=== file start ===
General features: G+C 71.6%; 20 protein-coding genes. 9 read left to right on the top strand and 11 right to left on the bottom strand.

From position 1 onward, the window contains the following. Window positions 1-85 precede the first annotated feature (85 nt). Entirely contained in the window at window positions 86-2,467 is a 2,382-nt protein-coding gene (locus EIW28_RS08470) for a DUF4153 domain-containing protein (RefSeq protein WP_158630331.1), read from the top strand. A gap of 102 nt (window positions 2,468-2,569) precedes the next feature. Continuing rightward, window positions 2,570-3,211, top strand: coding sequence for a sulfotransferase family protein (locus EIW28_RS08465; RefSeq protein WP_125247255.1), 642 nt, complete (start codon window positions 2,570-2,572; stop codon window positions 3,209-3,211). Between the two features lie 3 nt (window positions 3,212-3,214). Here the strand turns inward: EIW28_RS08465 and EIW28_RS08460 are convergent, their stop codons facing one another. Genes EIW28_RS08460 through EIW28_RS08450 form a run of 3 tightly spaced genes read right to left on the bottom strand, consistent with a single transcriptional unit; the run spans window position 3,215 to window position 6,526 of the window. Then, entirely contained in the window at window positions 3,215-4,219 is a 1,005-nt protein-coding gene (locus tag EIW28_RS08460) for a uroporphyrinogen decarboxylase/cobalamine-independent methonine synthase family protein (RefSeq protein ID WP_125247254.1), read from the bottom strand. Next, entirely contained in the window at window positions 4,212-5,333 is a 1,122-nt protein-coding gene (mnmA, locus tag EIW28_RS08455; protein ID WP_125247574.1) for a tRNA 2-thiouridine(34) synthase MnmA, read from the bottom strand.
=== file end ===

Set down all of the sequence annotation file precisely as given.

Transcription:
General features: G+C 71.6%; 20 protein-coding genes. 9 read left to right on the top strand and 11 right to left on the bottom strand.

From position 1 onward, the window contains the following. Window positions 1-85 precede the first annotated feature (85 nt). Entirely contained in the window at window positions 86-2,467 is a 2,382-nt protein-coding gene (locus EIW28_RS08470) for a DUF4153 domain-containing protein (RefSeq protein WP_158630331.1), read from the top strand. A gap of 102 nt (window positions 2,468-2,569) precedes the next feature. Continuing rightward, window positions 2,570-3,211, top strand: coding sequence for a sulfotransferase family protein (locus EIW28_RS08465; RefSeq protein WP_125247255.1), 642 nt, complete (start codon window positions 2,570-2,572; stop codon window positions 3,209-3,211). Between the two features lie 3 nt (window positions 3,212-3,214). Here the strand turns inward: EIW28_RS08465 and EIW28_RS08460 are convergent, their stop codons facing one another. Genes EIW28_RS08460 through EIW28_RS08450 form a run of 3 tightly spaced genes read right to left on the bottom strand, consistent with a single transcriptional unit; the run spans window position 3,215 to window position 6,526 of the window. Then, entirely contained in the window at window positions 3,215-4,219 is a 1,005-nt protein-coding gene (locus tag EIW28_RS08460) for a uroporphyrinogen decarboxylase/cobalamine-independent methonine synthase family protein (RefSeq protein ID WP_125247254.1), read from the bottom strand. Next, entirely contained in the window at window positions 4,212-5,333 is a 1,122-nt protein-coding gene (mnmA, locus tag EIW28_RS08455; protein ID WP_125247574.1) for a tRNA 2-thiouridine(34) synthase MnmA, read from the bottom strand.